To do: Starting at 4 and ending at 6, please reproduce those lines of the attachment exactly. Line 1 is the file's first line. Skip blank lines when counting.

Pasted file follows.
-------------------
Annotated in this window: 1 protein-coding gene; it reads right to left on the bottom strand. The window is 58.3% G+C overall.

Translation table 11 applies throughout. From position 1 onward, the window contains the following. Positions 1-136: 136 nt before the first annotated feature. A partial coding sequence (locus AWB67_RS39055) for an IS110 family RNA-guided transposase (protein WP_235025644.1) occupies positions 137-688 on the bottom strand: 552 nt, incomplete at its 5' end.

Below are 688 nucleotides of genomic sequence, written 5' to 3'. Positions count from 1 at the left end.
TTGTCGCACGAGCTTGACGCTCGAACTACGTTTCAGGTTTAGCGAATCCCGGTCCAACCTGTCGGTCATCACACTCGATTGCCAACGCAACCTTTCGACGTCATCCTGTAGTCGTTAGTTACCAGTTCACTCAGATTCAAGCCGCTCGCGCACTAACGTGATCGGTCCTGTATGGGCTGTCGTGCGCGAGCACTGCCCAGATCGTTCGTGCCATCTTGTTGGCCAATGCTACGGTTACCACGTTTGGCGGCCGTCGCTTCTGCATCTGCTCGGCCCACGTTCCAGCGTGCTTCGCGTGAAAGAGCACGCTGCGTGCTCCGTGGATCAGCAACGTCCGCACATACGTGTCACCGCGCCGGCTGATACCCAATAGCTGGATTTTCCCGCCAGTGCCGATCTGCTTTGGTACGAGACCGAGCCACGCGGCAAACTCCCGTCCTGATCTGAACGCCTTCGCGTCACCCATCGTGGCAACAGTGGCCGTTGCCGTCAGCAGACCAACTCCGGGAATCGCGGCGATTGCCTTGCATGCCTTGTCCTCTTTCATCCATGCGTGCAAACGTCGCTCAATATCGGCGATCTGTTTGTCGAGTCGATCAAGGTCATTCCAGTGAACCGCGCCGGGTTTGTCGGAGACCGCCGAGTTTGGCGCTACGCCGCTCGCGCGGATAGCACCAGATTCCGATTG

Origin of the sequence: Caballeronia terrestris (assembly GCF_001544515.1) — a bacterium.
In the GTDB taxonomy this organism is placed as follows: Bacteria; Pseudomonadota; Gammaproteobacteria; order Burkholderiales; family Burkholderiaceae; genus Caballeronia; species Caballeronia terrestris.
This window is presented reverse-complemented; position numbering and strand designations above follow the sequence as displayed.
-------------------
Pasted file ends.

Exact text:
TTGTCGCACGAGCTTGACGCTCGAACTACGTTTCAGGTTTAGCGAATCCCGGTCCAACCTGTCGGTCATCACACTCGATTGCCAACGCAACCTTTCGACGTCATCCTGTAGTCGTTAGTTACCAGTTCACTCAGATTCAAGCCGCTCGCGCACTAACGTGATCGGTCCTGTATGGGCTGTCGTGCGCGAGCACTGCCCAGATCGTTCGTGCCATCTTGTTGGCCAATGCTACGGTTACCACGTTTGGCGGCCGTCGCTTCTGCATCTGCTCGGCCCACGTTCCAGCGTGCTTCGCGTGAAAGAGCACGCTGCGTGCTCCGTGGATCAGCAACGTCCGCACATACGTGTCACCGCGCCGGCTGATACCCAATAGCTGGATTTTCCCGCCAGTGCCGATCTGCTTTGGTACGAGACCGAGCCACGCGGCAAACTCCCGTCCTGATCTGAACGCCTTCGCGTCACCCATCGTGGCAACAGTGGCCGTTGCCGTCAGCAGACCAACTCCGGGAATCGCGGCGATTGCCTTGCATGCCTTGTCCTCTTTCATCCATGCGTGCAAACGTCGCTCAATATCGGCGATCTGTTTGTCGAGTCGATCAAGGTCATTCCAGTGAACCGCGCCGGGTTTGTCGGAGACCGCCGAGTTTGGCGCTACGCCGCTCGCGCGGATAGCACCAGATTCCGATTG

Origin of the sequence: Caballeronia terrestris (assembly GCF_001544515.1) — a bacterium.
In the GTDB taxonomy this organism is placed as follows: Bacteria; Pseudomonadota; Gammaproteobacteria; order Burkholderiales; family Burkholderiaceae; genus Caballeronia; species Caballeronia terrestris.